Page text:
When Christian Persecution is Real (Hint: It’s Not in America) April 4, 2016

When Christian Persecution is Real (Hint: It’s Not in America)

There are millions of U.S. Christians who scream persecution because teachers and coaches aren’t allowed to proselytize in public schools. Or because they’re not allowed to paint the Ten Commandments on the walls of the courthouse. Or because Starbucks doesn’t use Jesus-themed paper cups around Christmastime.

This is a travesty for reasons that go well beyond the fact that the feeble-minded complaining annoys non-Christians (hell, it even annoys a good number of Christians who correctly don’t see themselves as victims). As historian Candida Moss and Hemant and others (including me) have pointed out, the unseemly whingeing does a terrible disservice to Christians elsewhere, many of whom are actually being persecuted — losing liberty and life just because they believe something different than the majority in their countries do.

When American Christians claim to be part of a persecuted group, not only are they not paying attention to the violence heaped upon their brethren in nations like Iraq and Syria and Pakistan; they are making the rest of us care less about those situations. I find myself having to actively muster my rationality when I hear of Christian persecution abroad. I have to remind myself, with some effort, that that shit’s real. The fact that it takes mental effort these days is because U.S. Christians, with their excessive wolf-crying over nothing of consequence, have conditioned me to auto-scoff at the persecution term and to keep my limited reservoir of empathy walled off.

As I said, I’m working on it.

An article in the Daily Beast, published yesterday, makes the point that the threat to non-Western Christians is hardly imaginary.

A tragic Easter evening at a crowded park in Lahore, Pakistan, is the latest reminder that outside of the Western world, Christianity is increasingly a targeted minority.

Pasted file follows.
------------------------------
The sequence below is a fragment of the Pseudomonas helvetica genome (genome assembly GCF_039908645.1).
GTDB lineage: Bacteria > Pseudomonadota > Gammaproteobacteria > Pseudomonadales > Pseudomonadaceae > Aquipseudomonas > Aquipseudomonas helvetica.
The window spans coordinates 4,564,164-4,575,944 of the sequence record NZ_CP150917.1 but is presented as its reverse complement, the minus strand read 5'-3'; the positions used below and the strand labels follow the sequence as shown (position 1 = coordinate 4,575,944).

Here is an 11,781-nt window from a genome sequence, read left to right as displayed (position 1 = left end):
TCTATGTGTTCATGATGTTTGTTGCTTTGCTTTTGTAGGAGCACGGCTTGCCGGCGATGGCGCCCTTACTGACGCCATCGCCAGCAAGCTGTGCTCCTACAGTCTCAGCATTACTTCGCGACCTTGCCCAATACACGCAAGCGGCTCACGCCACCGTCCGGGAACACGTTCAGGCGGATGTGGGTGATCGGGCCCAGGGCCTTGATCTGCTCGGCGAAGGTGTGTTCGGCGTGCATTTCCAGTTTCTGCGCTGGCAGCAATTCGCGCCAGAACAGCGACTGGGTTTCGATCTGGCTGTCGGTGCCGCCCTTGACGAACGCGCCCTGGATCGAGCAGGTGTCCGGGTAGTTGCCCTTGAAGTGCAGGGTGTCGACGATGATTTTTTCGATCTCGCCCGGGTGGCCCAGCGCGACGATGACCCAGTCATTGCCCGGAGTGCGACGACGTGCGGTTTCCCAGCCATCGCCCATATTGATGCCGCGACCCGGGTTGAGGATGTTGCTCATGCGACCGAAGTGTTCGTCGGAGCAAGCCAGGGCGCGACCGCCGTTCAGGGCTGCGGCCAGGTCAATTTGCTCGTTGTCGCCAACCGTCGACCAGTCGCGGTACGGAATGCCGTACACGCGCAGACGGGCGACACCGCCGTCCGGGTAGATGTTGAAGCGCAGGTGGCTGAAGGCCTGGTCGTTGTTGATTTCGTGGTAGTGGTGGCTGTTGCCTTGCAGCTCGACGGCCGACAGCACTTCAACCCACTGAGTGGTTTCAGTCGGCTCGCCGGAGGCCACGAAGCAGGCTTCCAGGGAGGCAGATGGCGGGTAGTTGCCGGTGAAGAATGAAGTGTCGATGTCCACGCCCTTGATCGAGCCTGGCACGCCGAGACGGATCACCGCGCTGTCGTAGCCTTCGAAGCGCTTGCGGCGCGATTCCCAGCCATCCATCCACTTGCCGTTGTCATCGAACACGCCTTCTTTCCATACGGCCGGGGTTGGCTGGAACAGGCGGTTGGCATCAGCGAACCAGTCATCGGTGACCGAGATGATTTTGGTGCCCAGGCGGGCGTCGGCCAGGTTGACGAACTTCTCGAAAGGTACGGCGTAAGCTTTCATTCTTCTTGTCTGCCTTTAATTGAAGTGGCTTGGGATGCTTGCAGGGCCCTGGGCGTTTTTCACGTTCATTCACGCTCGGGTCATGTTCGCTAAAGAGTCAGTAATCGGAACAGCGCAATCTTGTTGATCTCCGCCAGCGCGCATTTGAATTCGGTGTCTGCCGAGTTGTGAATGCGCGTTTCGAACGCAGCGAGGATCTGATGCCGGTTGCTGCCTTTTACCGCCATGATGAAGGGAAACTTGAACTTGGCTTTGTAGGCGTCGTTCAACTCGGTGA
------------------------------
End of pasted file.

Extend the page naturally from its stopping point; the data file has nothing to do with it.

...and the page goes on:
The Taliban faction, Jamaat-ur-Ahrar, claimed responsibility for the suicide attack that killed more than 70 and wounded hundreds, mostly children…

Attacks against Christians are a pattern in Pakistan in recent years. In March of 2015, for example, 14 people were killed and more than 70 injured after suicide bombers targeted two churches in Lahore, and at least 80 were killed in a church bomb attack in 2013 in the city of Peshawar.

Such reminders are a good thing. We frequently issue them on this blog, too, as a matter of fact.

And just as we’ll continue to do that, we’ll probably never tire of reminding people that throngs of American Christians behave like spoiled toddlers when their religion is given no governmental preference over other faiths or creeds.

We’ll also keep saying, where warranted, that the number of foreign Christians who are “martyred” for their faith is nowhere near as are shocking as is often claimed.

Anyway, the only way to disrupt the chorus of domestic Christian-privileged gripers is to continue to call them on their self-serving prattle; and to keep pointing out that there’s so much real Christian persecution around the world that no American Jesus fans should have to resort to thin-skinned self-victimizations.

(Image via Shutterstock)

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